Purpose: To investigate the occurrence of second malignancies resulting from the secondary radiation from a passively scattered proton beam.
Methods and Materials: A cohort of patients with long-term follow-up was defined. All were treated at the same institution with the same proton delivery system, consisting of a 200 MeV fixed, horizontal, passively scattered beam combined with a robotic chair. This setup allows for stereotactic positioning and permits fractionated treatments. The majority of patients underwent cranial or intracranial stereotactic radiation therapy. Patients with previous photon therapy or a follow-up of 24 months or less were excluded. For out-of-field secondary malignancies (SMs), the observed incidence in the study population was compared to the risk of developing a malignancy in the general population, taking patient sex into account.
Results: From September 1993 to May 2016, a total of 524 patients received proton beam therapy, and 322 patients could be evaluated for this study (164 female and 158 male). Age ranged from 2 to 85 years, with a median of 40 years. Follow-up ranged from 25 to 276 months, with a median of 150 months (12.5 years). During the study observation period, 7 patients had out-of-field new malignant disease. Three female patients developed a malignancy, compared with an expected incidence of 4.09 (standardized incidence ratio, 0.73 [95% confidence interval, 0.24-2.27]); 4 male patients developed a malignancy, versus an expected incidence of 3.99 (standardized incidence ratio, 1.00 [95% confidence interval, 0.38-2.67]). New intracranial disease developed in 9 patients: 8 meningiomas and 1 carcinoma.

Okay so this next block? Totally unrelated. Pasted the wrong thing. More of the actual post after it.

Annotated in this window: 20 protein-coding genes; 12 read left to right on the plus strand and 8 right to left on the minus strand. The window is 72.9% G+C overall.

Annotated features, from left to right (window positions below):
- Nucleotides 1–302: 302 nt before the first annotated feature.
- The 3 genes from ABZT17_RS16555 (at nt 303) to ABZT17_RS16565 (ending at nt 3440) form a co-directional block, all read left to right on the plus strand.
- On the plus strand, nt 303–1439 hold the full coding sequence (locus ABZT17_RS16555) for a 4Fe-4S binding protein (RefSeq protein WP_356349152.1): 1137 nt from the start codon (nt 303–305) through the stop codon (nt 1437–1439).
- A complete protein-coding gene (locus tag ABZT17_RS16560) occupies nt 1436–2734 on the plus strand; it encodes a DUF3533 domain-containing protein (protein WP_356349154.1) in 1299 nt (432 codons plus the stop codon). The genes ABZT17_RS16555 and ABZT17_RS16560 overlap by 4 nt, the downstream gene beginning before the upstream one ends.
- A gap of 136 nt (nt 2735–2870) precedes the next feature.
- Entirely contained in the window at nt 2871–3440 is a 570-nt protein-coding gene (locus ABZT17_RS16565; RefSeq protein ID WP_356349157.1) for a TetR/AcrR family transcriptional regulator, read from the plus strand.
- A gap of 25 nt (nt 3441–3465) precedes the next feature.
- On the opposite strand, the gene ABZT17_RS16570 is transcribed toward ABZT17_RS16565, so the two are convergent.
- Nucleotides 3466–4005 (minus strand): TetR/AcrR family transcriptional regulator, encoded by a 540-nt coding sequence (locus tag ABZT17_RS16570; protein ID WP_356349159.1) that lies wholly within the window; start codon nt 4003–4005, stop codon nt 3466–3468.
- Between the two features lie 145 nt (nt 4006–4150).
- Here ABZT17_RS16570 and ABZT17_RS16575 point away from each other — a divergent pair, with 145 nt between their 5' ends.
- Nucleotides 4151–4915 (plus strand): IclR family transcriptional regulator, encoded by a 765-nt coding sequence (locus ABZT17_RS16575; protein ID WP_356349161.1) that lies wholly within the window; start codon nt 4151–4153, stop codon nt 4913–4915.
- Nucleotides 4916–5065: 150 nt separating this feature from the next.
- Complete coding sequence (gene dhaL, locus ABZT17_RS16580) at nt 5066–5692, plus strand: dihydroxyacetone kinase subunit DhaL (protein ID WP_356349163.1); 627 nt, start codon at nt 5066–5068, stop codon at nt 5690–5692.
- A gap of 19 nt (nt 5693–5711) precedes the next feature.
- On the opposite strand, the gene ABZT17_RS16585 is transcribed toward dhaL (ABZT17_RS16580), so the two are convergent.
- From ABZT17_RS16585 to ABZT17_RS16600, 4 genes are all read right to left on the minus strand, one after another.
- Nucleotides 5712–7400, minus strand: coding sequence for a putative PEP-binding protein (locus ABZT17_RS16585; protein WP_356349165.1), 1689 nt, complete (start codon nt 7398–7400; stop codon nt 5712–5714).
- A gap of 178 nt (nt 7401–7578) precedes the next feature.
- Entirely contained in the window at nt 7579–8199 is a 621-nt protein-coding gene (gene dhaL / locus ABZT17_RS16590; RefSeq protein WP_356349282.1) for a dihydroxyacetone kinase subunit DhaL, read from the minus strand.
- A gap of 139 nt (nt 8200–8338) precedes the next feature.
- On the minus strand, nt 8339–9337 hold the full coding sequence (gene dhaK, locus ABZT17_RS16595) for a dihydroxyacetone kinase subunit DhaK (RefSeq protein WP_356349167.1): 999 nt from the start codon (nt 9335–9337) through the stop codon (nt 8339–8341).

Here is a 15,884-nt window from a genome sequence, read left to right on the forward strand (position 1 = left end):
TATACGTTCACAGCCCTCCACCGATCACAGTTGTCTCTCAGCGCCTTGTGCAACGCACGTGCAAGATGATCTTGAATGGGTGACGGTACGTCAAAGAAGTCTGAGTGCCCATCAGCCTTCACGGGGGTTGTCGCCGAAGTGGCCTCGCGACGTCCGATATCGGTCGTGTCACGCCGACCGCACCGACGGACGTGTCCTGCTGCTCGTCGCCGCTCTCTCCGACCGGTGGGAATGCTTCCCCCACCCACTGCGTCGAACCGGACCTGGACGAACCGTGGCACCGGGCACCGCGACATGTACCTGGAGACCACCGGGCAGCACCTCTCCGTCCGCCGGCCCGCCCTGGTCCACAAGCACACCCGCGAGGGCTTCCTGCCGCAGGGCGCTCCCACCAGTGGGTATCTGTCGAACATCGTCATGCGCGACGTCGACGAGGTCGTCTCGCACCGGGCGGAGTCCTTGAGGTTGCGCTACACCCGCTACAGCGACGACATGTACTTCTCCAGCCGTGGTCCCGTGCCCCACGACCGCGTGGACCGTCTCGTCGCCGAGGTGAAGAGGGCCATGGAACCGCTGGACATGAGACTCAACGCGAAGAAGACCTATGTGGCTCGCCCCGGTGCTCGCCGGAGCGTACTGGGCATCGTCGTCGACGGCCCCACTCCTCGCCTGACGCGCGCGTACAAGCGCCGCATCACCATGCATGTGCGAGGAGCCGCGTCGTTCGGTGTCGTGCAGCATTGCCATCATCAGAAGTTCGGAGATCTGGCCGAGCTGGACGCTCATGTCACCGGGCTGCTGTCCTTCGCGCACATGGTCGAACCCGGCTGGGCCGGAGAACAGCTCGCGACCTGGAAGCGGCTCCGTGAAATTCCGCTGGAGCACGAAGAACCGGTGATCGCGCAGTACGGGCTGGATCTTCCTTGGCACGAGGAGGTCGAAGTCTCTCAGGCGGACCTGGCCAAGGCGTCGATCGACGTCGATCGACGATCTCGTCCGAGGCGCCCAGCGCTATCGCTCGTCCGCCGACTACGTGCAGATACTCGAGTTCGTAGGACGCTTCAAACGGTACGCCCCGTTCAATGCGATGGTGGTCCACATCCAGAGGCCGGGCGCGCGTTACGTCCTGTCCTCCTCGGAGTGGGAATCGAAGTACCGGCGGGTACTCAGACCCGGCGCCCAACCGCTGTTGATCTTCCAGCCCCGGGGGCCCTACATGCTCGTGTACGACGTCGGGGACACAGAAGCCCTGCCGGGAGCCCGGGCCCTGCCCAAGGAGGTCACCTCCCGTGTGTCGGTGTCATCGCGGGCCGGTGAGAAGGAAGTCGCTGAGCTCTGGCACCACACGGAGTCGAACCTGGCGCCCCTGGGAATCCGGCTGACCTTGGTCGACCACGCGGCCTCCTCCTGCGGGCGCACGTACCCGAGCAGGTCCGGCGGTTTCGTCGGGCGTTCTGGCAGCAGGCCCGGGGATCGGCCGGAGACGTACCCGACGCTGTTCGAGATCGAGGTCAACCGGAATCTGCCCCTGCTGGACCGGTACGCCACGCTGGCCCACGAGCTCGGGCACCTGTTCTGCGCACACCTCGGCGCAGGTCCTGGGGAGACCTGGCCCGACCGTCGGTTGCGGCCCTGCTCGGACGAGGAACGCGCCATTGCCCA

Conclusions: For out-of-field SMs, no increased risk of developing a variety of malignancies was observed. For in-field SMs, only 1 malignant histology was noted 15 years after the original proton therapy. No SM was observed in children and young adults. (C) 2018 Elsevier Inc. All rights reserved.